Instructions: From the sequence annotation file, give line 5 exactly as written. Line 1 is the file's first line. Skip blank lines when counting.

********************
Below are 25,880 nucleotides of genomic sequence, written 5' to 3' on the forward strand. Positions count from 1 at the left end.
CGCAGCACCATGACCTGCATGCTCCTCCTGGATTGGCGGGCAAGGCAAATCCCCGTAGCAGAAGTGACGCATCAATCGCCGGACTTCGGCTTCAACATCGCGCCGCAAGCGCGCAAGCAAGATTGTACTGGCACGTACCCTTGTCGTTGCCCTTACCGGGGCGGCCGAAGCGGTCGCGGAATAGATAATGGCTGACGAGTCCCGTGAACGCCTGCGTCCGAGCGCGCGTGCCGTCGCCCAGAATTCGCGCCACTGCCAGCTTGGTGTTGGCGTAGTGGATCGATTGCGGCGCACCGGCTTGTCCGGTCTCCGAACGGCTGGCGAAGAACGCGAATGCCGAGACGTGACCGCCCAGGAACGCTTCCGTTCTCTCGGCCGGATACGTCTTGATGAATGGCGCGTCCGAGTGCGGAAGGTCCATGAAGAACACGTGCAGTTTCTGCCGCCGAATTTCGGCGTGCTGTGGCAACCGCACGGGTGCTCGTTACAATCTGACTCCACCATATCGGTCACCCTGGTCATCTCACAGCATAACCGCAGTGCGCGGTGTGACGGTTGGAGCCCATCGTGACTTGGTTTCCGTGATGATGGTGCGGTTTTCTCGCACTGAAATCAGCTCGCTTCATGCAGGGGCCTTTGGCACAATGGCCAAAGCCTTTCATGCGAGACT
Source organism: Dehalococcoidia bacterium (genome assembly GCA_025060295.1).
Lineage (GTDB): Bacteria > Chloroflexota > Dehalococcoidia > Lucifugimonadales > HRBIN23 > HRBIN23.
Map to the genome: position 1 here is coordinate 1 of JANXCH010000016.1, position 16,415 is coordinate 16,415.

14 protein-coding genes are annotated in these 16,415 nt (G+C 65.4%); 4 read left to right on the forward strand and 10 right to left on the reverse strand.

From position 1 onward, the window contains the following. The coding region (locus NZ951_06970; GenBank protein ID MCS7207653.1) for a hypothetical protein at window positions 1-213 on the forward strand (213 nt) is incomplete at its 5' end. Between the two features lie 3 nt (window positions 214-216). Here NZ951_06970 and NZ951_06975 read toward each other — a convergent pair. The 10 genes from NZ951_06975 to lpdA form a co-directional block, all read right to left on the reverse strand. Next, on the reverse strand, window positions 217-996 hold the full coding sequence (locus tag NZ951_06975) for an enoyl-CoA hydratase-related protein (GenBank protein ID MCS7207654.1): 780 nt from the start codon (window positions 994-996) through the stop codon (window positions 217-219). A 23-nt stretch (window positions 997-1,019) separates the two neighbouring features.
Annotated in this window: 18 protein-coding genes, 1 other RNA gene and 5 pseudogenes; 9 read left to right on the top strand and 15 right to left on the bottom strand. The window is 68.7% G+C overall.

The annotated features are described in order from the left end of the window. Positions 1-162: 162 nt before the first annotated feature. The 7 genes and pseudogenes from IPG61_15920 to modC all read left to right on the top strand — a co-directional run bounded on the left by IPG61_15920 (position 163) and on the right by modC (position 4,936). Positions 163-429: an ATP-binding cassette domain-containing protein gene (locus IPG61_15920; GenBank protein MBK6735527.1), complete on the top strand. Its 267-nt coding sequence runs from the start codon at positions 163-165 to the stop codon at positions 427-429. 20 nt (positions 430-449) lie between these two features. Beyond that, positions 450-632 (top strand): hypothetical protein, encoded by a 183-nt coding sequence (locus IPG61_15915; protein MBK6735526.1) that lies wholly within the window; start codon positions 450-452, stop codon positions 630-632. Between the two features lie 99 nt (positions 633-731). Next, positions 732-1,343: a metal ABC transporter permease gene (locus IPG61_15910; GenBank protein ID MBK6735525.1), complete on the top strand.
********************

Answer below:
Map to the genome: position 1 here is coordinate 1 of JANXCH010000016.1, position 16,415 is coordinate 16,415.